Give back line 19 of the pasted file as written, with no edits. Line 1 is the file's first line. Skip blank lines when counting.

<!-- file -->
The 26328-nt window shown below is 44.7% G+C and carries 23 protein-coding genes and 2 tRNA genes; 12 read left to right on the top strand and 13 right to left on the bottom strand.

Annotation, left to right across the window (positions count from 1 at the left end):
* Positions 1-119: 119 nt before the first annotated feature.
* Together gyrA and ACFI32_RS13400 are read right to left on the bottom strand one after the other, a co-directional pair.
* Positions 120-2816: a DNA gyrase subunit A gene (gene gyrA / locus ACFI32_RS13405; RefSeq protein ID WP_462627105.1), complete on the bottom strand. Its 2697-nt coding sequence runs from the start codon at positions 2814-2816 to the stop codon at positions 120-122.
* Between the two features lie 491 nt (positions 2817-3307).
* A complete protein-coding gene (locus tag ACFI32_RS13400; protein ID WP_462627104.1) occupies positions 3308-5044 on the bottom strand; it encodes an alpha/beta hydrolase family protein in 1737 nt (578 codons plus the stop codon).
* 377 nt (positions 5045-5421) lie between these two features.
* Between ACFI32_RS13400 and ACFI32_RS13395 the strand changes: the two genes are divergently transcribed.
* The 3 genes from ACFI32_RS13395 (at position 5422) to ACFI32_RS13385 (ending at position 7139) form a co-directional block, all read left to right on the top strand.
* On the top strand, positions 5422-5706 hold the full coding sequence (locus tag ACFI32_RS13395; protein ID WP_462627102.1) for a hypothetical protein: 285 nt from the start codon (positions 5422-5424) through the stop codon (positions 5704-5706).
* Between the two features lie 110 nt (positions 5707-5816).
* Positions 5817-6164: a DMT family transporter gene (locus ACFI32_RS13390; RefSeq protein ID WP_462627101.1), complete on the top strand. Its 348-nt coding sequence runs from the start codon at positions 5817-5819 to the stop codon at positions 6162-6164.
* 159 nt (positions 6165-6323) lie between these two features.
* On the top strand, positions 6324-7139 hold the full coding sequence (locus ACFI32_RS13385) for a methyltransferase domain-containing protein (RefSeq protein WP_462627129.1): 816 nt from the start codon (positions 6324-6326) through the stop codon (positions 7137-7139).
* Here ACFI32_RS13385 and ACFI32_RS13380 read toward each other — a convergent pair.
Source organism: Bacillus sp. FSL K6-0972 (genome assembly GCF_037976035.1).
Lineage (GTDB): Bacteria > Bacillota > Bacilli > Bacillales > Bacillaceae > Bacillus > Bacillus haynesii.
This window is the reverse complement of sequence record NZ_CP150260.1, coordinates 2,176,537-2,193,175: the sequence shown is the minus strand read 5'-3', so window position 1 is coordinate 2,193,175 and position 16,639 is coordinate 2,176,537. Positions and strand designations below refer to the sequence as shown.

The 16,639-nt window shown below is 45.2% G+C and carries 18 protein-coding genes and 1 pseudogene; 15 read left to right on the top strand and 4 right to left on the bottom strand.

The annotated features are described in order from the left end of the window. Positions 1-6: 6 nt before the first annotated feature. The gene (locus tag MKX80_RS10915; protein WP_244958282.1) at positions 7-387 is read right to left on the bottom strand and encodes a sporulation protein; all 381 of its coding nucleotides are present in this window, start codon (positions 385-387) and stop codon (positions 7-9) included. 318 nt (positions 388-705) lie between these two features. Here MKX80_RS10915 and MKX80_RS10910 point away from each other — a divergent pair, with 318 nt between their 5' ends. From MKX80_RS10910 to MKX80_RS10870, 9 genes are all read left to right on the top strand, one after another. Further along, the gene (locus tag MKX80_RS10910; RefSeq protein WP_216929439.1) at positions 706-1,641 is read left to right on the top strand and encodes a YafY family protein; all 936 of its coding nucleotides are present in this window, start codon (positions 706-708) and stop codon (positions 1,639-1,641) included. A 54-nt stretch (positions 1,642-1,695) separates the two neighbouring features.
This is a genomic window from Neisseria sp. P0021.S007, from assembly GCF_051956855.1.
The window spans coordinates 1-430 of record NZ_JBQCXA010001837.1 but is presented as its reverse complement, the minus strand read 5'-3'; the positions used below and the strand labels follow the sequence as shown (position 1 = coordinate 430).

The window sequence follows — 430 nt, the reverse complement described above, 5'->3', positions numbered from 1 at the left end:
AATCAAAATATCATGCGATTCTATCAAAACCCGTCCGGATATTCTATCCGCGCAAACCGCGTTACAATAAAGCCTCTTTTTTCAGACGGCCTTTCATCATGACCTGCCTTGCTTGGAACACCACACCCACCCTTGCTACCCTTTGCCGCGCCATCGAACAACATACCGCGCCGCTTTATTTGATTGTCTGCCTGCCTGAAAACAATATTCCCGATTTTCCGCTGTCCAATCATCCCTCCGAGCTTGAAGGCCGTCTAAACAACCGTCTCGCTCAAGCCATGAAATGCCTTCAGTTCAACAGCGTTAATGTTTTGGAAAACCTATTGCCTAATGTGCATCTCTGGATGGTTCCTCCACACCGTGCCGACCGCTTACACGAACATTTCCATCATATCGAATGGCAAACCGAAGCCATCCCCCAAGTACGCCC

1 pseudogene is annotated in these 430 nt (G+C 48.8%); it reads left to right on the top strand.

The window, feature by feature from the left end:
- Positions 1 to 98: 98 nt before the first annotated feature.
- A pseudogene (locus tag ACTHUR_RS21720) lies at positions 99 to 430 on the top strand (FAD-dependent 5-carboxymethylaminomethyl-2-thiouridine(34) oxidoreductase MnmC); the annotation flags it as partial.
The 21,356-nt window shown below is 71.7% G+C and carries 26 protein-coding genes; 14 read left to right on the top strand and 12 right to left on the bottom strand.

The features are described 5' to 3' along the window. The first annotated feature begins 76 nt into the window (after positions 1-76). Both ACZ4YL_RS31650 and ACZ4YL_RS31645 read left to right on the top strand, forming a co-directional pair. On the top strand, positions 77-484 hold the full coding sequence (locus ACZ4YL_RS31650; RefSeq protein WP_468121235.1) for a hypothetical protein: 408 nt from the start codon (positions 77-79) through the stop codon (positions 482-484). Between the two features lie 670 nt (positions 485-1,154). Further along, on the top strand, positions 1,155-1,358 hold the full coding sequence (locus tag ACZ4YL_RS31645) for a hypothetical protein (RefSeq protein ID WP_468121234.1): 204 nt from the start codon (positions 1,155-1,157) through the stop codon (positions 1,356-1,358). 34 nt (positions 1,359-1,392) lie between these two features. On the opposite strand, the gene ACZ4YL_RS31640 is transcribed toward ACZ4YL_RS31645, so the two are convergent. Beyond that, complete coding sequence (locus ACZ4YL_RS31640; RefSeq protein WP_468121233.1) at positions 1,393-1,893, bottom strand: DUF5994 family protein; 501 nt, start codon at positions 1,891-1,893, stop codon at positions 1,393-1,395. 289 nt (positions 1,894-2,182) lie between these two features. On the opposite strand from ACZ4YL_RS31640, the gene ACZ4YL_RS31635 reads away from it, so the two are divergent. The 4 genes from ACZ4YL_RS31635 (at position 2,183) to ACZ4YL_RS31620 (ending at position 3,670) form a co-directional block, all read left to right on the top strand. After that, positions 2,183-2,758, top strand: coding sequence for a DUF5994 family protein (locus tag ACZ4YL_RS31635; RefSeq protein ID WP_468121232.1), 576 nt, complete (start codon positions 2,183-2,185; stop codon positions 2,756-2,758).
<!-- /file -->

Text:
This window is the reverse complement of sequence record NZ_CP150260.1, coordinates 2,176,537-2,193,175: the sequence shown is the minus strand read 5'-3', so window position 1 is coordinate 2,193,175 and position 16,639 is coordinate 2,176,537. Positions and strand designations below refer to the sequence as shown.